4. What is your opinion about Argentina Polo Day (APD)? Does it contribute to polo? How?
JCR:Argentina Polo Day is an optimum place to learn this sport. I feel comfortable and accompanied by people that are friendly and know a lot about polo, like Rubén and Celia. They dedicate their time, effort and talent to do it better every day and to improve the infrastructure of the Club.
GB:Argentina Polo Day is a novel product for tourism that sustains itself in time giving a high quality service. It contributes a lot to polo since it allows people from different countries and cultures to know more in depth what this sport is about.
SB: Personally, I think that without Argentina Polo Day I would be paying a fortune to rent the horses. But above all, what is incredible about Argentina Polo Day is that it allows any person to live polo in a way that they had never imagined, especially because of the elitist and close image that the society has of this sport. I have to mention as well El Camino Polo Club where I practice. It’s a place where I found professional players ready to teach me how to ride and play and people that suggest me what is good for me in many aspects such as training and equipment.
5. What is your favorite anecdote in relation to this sport?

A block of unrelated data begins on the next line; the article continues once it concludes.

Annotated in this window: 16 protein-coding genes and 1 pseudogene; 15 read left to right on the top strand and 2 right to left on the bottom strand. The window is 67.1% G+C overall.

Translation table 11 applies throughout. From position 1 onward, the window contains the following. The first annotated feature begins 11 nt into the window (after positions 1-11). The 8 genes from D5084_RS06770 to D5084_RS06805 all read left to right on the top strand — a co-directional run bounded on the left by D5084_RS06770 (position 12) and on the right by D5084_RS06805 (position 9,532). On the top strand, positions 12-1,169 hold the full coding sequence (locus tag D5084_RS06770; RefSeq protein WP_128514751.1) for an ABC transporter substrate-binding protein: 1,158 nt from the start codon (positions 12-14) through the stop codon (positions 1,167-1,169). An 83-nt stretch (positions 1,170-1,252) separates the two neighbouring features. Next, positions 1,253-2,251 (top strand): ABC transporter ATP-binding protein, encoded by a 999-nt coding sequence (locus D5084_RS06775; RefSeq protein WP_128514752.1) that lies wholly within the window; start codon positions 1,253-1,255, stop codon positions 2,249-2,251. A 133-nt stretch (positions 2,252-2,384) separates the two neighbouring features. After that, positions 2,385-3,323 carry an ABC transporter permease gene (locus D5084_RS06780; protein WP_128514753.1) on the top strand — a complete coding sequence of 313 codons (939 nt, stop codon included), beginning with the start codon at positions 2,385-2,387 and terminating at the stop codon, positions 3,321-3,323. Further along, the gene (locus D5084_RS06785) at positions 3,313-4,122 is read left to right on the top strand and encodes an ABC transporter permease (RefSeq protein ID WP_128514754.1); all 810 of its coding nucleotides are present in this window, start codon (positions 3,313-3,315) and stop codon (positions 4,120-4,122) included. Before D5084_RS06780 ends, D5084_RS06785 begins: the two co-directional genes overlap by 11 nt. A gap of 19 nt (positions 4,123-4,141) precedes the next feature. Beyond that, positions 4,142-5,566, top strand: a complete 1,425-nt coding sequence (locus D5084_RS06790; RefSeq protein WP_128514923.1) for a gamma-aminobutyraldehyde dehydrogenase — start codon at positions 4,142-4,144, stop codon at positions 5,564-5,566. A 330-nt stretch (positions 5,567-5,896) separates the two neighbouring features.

JCR: In the first practice that Ruben had invited me, just to be in the field not to play, I suddenly had the ball a few meters from me and I couldn’t resist the impulse to hit it –although I had not been invited to the practice to do that-. The temptation was so big that I couldn’t resist. I hit the ball, but I ended sitting in the field. I had lost my equilibrium.
GB: Playing polo, many times, under an intense rain.
SB: More than a specific anecdote, what I enjoy of this sport is what I feel when I participate in Argentina Polo Day with the tourists. After seeing a game and eating a delicious barbecue, they get ready to ride the horses in order to experiment for themselves how it feels to play polo. I join them and I try to transmit some concepts that someone once told me. It makes me happy watching them gallop at the end of the day with a big smile.